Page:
Creating Compelling Content: How To Avoid The Visual Noise
Originally published by Mason Page on Ad Age / December 30, 2019
Over the last two decades, digital signage has become an important part of the retail mix. With all of the options and technology available today, it can be used nearly anywhere. But just because it can be used doesn’t mean it should be. Depending on how it’s deployed, digital signage can contribute to a unique visual experience for shoppers, supporting a store’s bottom line — or it can be just one more distraction.
The key question for retailers is this: How do you create
compelling visual content that not only holds a viewer’s interest, but also
sparks engagement and drives the viewer to action?
Rather than serving up the same old advertising that can be seen elsewhere, businesses need to think about how their digital signage is going to add to the customer experience. In other words, they need to treat digital signage not as just another ad platform, but as a unique channel that has its own benefits for the consumer and the brand.
Know your objectives — product promotion, an engaging experience
Like any content, digital signage starts with a strategy. What are
you trying to accomplish with your signage? What are your metrics for success?
For instance, it doesn’t mean much if you say you’re looking to increase sales
— of course you are. But what does that look like? A more specific goal is to
increase sales of a particular promoted product by 15 percent.
Will your digital signage advertise your products, or will it create an engaging experience for your customers? Keep in mind that you can do both. Think about a computer store with a “selfie wall” next to their tablet display. Shoppers are encouraged to pick up a tablet and take a selfie, which is then posted to the store’s Twitter and Instagram accounts. Customers play with the technology and watch their selfies post to the big screen. It’s a fun, interactive and promotional game that doesn’t feel like advertising.
Customer experience makes the difference
About four years ago, customer experience became a huge buzzword in the industry. Since then it’s become a priority for businesses to really take the time to understand customers and create an experience that’s more centered on them. Consumers want their lives to be easier, more enriched and more delightful. According to a 2018 PwC study, 70 percent of shoppers will pay more for a superior customer experience — up to 16 percent more. Digital signage can contribute to that experience and be a key differentiator for a business. While the product itself and enthusiastic sales staff still play important roles in a retail store, 80 percent of customers surveyed by Salesforce say the experience a company provides is as important as its products and services. The digital signage content helps draw customers into the retail store, and if done well, it can make the guest experience more memorable. Brands that use digital signage also tend to see stronger word-of-mouth marketing, with 72 percent of customers saying they share good experiences with others, according to the Salesforce report. Happy customers are not only more likely to be return customers, but they also become unpaid brand ambassadors and advocates, both of which lead to increased sales.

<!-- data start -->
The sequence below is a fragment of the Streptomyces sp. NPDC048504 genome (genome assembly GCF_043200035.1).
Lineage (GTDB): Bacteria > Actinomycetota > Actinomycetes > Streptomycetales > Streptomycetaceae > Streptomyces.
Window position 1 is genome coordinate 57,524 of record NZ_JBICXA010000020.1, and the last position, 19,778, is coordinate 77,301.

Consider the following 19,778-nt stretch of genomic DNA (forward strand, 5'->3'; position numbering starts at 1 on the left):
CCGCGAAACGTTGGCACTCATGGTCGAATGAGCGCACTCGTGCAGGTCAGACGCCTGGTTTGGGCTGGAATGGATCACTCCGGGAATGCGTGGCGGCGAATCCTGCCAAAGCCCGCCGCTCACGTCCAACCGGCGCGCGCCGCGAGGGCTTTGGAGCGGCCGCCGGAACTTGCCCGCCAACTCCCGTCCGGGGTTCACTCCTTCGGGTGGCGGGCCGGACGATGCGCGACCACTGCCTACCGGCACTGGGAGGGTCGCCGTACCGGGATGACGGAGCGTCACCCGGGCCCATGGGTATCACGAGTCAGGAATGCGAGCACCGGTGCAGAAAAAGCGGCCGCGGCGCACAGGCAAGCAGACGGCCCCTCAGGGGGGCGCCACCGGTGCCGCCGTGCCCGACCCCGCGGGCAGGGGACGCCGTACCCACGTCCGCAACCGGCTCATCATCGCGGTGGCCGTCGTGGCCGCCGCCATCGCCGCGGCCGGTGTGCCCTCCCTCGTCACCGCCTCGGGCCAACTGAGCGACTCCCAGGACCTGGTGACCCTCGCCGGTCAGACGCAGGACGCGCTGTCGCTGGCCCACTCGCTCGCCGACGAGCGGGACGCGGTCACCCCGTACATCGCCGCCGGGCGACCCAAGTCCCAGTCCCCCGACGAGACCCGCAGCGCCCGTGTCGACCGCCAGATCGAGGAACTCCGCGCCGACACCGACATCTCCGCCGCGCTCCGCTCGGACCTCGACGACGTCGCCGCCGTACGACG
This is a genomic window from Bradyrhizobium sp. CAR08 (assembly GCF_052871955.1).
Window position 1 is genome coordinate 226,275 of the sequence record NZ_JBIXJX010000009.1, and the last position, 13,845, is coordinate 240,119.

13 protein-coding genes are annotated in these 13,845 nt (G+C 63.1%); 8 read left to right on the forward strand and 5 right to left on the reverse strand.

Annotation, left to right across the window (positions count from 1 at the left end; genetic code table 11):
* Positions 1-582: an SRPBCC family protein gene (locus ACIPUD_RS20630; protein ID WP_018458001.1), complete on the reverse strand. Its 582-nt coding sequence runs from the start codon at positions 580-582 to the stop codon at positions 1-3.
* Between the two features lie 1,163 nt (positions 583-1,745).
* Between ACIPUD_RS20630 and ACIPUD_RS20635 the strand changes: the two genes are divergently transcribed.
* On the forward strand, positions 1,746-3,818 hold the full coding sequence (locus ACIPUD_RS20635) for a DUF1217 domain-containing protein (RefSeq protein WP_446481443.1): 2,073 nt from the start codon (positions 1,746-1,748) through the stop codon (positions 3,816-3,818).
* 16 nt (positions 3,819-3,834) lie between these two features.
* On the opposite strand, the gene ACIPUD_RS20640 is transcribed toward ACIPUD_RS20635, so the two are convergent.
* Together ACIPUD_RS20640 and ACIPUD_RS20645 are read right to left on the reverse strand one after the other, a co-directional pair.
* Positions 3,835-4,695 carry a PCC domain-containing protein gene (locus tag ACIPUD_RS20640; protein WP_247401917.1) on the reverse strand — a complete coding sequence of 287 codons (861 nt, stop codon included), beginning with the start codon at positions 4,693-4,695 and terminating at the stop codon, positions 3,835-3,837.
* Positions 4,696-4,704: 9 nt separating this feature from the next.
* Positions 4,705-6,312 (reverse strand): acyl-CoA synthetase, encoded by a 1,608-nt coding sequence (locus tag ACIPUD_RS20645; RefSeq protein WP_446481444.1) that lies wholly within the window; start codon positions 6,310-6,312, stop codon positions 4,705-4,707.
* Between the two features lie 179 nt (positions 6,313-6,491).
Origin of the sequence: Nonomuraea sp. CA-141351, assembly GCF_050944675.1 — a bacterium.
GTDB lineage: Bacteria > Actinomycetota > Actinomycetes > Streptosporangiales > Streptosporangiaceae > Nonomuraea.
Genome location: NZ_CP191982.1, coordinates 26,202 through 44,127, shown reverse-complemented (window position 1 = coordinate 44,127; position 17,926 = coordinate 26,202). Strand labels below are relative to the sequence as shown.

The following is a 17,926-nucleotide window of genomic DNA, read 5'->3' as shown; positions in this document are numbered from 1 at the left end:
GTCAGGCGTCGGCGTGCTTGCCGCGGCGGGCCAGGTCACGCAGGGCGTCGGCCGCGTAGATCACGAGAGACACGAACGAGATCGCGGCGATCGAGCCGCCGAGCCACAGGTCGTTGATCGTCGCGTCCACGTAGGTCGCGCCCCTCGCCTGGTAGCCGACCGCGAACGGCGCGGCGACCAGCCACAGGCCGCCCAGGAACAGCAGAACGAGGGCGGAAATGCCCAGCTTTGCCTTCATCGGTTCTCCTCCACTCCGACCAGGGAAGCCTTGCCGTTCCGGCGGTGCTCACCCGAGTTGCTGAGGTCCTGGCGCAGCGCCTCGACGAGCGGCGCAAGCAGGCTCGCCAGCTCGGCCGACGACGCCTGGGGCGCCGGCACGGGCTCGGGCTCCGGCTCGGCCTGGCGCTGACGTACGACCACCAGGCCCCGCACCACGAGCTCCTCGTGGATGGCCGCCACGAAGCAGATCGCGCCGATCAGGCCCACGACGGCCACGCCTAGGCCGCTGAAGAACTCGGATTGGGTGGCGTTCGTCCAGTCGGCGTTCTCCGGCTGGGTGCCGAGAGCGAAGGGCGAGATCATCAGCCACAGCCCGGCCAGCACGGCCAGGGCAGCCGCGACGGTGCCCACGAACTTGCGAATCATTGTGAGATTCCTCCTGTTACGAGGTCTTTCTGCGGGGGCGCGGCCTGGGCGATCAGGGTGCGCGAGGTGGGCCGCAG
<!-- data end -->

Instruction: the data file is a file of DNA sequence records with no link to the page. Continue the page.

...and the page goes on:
A passive or interactive customer experience?
You can create all kinds of customer experiences with digital
signage, depending on your customers and goals. For instance, a large
interactive wall in a department store can provide a playful way for customers
to explore more about the brand through video and curated social media but
doesn’t have to promote products.
Interactive digital signage takes
the experience even further. By involving the customer directly, it creates a
bridge between in-store and online for a more seamless experience. For example,
when a retailer isn’t able to showcase the full breadth of a product in the
store, it can offer an interactive application to allow customers to browse and
find the right product. Customers then have the option of buying the product in
the store, ordering it for home delivery or saving it in a “basket” for
Alternatively, the customer could
start the shopping process online by finding the store’s website and
researching the product, and could then come into the store and continue the
interactive experience where they left off. Either way, the Salesforce report
found that customers are 3.7 times more likely to view seamless transitions
between online and in-store channels as important to them.
There’s more to digital signage these days than
throwing a screen up on the wall in your retail store and promoting your
products. To rise above the visual noise, consider a strategic mix of brand
storytelling, engaging interactive experiences, and product and promotional
information in your content — all tailored to meet the individual purpose and
goal for each screen. By clearly defining your goals and crafting content
strategies to meet them, you can delight your audience and create a positive
experience, bringing them back for more.